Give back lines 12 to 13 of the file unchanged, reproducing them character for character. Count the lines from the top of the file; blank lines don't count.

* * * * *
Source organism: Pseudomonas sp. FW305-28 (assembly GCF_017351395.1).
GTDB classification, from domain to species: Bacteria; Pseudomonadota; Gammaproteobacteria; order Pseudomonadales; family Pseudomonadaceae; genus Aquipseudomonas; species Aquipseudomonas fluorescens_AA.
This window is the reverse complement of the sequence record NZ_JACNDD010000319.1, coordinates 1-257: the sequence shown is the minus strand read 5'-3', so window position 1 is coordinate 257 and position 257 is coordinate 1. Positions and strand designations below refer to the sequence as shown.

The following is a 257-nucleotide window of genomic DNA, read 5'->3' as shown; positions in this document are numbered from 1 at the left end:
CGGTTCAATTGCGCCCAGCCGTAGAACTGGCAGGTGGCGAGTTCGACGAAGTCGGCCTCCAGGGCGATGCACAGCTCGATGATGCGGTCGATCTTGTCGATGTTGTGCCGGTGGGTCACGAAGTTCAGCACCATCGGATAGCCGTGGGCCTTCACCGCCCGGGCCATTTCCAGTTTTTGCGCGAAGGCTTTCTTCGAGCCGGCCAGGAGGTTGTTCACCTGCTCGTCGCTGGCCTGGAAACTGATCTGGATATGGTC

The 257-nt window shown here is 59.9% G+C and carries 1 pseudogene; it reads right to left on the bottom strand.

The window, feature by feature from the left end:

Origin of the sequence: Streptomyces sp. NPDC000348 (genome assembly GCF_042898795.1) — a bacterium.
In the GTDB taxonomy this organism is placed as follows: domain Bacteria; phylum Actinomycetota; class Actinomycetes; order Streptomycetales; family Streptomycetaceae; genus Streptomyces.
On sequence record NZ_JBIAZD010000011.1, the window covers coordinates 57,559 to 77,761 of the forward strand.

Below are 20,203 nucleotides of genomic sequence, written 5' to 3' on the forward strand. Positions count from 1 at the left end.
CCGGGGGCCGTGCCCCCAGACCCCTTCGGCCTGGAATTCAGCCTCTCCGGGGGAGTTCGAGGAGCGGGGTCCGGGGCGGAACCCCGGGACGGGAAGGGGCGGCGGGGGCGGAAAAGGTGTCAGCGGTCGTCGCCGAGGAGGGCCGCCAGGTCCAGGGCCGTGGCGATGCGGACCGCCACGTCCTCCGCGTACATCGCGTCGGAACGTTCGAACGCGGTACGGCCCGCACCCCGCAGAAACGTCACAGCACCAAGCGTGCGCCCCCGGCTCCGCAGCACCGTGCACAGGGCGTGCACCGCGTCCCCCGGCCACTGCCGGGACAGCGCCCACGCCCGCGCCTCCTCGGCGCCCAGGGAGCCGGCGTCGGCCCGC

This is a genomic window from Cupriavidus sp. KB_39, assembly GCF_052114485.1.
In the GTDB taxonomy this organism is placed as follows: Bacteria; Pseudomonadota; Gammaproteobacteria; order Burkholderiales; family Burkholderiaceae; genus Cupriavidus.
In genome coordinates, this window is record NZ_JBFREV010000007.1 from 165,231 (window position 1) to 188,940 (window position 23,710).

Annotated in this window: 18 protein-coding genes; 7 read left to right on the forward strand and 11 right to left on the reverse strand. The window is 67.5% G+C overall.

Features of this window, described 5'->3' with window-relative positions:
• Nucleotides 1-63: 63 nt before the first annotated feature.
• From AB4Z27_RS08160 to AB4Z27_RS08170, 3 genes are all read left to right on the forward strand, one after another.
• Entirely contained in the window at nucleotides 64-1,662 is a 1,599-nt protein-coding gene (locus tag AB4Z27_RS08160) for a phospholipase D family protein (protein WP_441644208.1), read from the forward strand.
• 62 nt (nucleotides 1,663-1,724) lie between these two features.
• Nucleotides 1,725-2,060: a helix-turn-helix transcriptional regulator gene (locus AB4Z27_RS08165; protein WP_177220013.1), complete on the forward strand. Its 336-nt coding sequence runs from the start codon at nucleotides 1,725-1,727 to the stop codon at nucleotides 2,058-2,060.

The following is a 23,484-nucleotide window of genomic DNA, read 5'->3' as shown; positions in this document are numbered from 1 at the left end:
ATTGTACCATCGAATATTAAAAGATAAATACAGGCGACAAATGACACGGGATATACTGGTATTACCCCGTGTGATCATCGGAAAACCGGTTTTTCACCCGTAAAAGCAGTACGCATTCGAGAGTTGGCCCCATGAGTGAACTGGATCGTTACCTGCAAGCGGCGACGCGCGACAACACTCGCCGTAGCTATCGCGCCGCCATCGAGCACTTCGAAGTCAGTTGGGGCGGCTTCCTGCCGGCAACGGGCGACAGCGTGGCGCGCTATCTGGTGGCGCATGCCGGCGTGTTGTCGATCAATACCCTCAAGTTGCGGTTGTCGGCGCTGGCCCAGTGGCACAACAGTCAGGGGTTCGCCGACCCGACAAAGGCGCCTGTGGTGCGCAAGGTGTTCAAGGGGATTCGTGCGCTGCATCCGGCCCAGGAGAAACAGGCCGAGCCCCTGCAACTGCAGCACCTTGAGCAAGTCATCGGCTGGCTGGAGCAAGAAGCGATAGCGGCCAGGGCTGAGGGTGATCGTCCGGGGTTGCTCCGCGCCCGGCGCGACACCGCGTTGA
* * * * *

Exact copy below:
CCGGGGGCCGTGCCCCCAGACCCCTTCGGCCTGGAATTCAGCCTCTCCGGGGGAGTTCGAGGAGCGGGGTCCGGGGCGGAACCCCGGGACGGGAAGGGGCGGCGGGGGCGGAAAAGGTGTCAGCGGTCGTCGCCGAGGAGGGCCGCCAGGTCCAGGGCCGTGGCGATGCGGACCGCCACGTCCTCCGCGTACATCGCGTCGGAACGTTCGAACGCGGTACGGCCCGCACCCCGCAGAAACGTCACAGCACCAAGCGTGCGCCCCCGGCTCCGCAGCACCGTGCACAGGGCGTGCACCGCGTCCCCCGGCCACTGCCGGGACAGCGCCCACGCCCGCGCCTCCTCGGCGCCCAGGGAGCCGGCGTCGGCCCGC

This is a genomic window from Cupriavidus sp. KB_39, assembly GCF_052114485.1.